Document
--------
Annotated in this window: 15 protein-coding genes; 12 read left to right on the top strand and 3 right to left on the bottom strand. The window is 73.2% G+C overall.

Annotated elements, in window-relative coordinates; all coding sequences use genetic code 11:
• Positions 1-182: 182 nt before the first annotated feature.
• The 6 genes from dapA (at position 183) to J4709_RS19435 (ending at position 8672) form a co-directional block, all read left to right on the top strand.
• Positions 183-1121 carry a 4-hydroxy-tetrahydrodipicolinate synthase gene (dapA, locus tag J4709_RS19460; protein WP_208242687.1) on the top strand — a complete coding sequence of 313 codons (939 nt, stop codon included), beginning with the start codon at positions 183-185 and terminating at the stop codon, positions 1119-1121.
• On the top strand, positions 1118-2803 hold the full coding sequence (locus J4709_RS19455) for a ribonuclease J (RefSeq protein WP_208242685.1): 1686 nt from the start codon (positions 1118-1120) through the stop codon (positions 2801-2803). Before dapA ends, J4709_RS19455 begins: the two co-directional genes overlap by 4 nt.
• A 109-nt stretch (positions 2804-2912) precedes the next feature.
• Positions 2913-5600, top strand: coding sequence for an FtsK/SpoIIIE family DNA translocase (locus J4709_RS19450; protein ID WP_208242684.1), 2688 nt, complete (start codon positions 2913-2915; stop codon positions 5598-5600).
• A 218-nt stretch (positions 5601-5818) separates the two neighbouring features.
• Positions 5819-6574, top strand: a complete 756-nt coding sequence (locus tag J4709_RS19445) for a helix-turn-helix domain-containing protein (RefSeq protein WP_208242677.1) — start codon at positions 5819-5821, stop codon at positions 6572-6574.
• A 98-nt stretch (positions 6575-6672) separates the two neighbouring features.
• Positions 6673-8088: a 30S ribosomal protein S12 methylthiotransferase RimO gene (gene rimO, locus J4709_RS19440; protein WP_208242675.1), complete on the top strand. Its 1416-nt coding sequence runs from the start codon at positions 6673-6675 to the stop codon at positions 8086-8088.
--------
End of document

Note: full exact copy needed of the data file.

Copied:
Annotated in this window: 15 protein-coding genes; 12 read left to right on the top strand and 3 right to left on the bottom strand. The window is 73.2% G+C overall.

Annotated elements, in window-relative coordinates; all coding sequences use genetic code 11:
• Positions 1-182: 182 nt before the first annotated feature.
• The 6 genes from dapA (at position 183) to J4709_RS19435 (ending at position 8672) form a co-directional block, all read left to right on the top strand.
• Positions 183-1121 carry a 4-hydroxy-tetrahydrodipicolinate synthase gene (dapA, locus tag J4709_RS19460; protein WP_208242687.1) on the top strand — a complete coding sequence of 313 codons (939 nt, stop codon included), beginning with the start codon at positions 183-185 and terminating at the stop codon, positions 1119-1121.
• On the top strand, positions 1118-2803 hold the full coding sequence (locus J4709_RS19455) for a ribonuclease J (RefSeq protein WP_208242685.1): 1686 nt from the start codon (positions 1118-1120) through the stop codon (positions 2801-2803). Before dapA ends, J4709_RS19455 begins: the two co-directional genes overlap by 4 nt.
• A 109-nt stretch (positions 2804-2912) precedes the next feature.
• Positions 2913-5600, top strand: coding sequence for an FtsK/SpoIIIE family DNA translocase (locus J4709_RS19450; protein ID WP_208242684.1), 2688 nt, complete (start codon positions 2913-2915; stop codon positions 5598-5600).
• A 218-nt stretch (positions 5601-5818) separates the two neighbouring features.
• Positions 5819-6574, top strand: a complete 756-nt coding sequence (locus tag J4709_RS19445) for a helix-turn-helix domain-containing protein (RefSeq protein WP_208242677.1) — start codon at positions 5819-5821, stop codon at positions 6572-6574.
• A 98-nt stretch (positions 6575-6672) separates the two neighbouring features.
• Positions 6673-8088: a 30S ribosomal protein S12 methylthiotransferase RimO gene (gene rimO, locus J4709_RS19440; protein WP_208242675.1), complete on the top strand. Its 1416-nt coding sequence runs from the start codon at positions 6673-6675 to the stop codon at positions 8086-8088.